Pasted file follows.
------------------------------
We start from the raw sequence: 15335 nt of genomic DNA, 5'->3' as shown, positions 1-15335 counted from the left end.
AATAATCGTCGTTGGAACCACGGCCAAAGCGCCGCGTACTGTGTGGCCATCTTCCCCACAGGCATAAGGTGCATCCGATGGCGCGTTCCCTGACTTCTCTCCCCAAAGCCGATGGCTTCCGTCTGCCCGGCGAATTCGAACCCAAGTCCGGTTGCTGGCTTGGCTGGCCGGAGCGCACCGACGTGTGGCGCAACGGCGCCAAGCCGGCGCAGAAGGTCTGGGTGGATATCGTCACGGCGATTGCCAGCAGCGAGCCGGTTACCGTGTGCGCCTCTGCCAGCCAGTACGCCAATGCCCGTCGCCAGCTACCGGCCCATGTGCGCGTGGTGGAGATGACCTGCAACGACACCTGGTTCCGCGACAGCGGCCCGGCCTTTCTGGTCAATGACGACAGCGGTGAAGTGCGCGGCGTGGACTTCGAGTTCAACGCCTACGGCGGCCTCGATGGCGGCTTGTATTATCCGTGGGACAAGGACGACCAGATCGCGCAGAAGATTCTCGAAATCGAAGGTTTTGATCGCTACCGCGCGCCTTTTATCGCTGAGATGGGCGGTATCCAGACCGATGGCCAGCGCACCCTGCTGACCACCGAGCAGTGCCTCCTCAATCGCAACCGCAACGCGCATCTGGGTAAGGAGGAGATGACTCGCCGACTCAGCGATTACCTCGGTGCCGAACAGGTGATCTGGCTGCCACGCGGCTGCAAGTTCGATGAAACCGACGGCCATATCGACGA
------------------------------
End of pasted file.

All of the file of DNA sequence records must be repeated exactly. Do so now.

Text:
We start from the raw sequence: 15335 nt of genomic DNA, 5'->3' as shown, positions 1-15335 counted from the left end.
AATAATCGTCGTTGGAACCACGGCCAAAGCGCCGCGTACTGTGTGGCCATCTTCCCCACAGGCATAAGGTGCATCCGATGGCGCGTTCCCTGACTTCTCTCCCCAAAGCCGATGGCTTCCGTCTGCCCGGCGAATTCGAACCCAAGTCCGGTTGCTGGCTTGGCTGGCCGGAGCGCACCGACGTGTGGCGCAACGGCGCCAAGCCGGCGCAGAAGGTCTGGGTGGATATCGTCACGGCGATTGCCAGCAGCGAGCCGGTTACCGTGTGCGCCTCTGCCAGCCAGTACGCCAATGCCCGTCGCCAGCTACCGGCCCATGTGCGCGTGGTGGAGATGACCTGCAACGACACCTGGTTCCGCGACAGCGGCCCGGCCTTTCTGGTCAATGACGACAGCGGTGAAGTGCGCGGCGTGGACTTCGAGTTCAACGCCTACGGCGGCCTCGATGGCGGCTTGTATTATCCGTGGGACAAGGACGACCAGATCGCGCAGAAGATTCTCGAAATCGAAGGTTTTGATCGCTACCGCGCGCCTTTTATCGCTGAGATGGGCGGTATCCAGACCGATGGCCAGCGCACCCTGCTGACCACCGAGCAGTGCCTCCTCAATCGCAACCGCAACGCGCATCTGGGTAAGGAGGAGATGACTCGCCGACTCAGCGATTACCTCGGTGCCGAACAGGTGATCTGGCTGCCACGCGGCTGCAAGTTCGATGAAACCGACGGCCATATCGACGA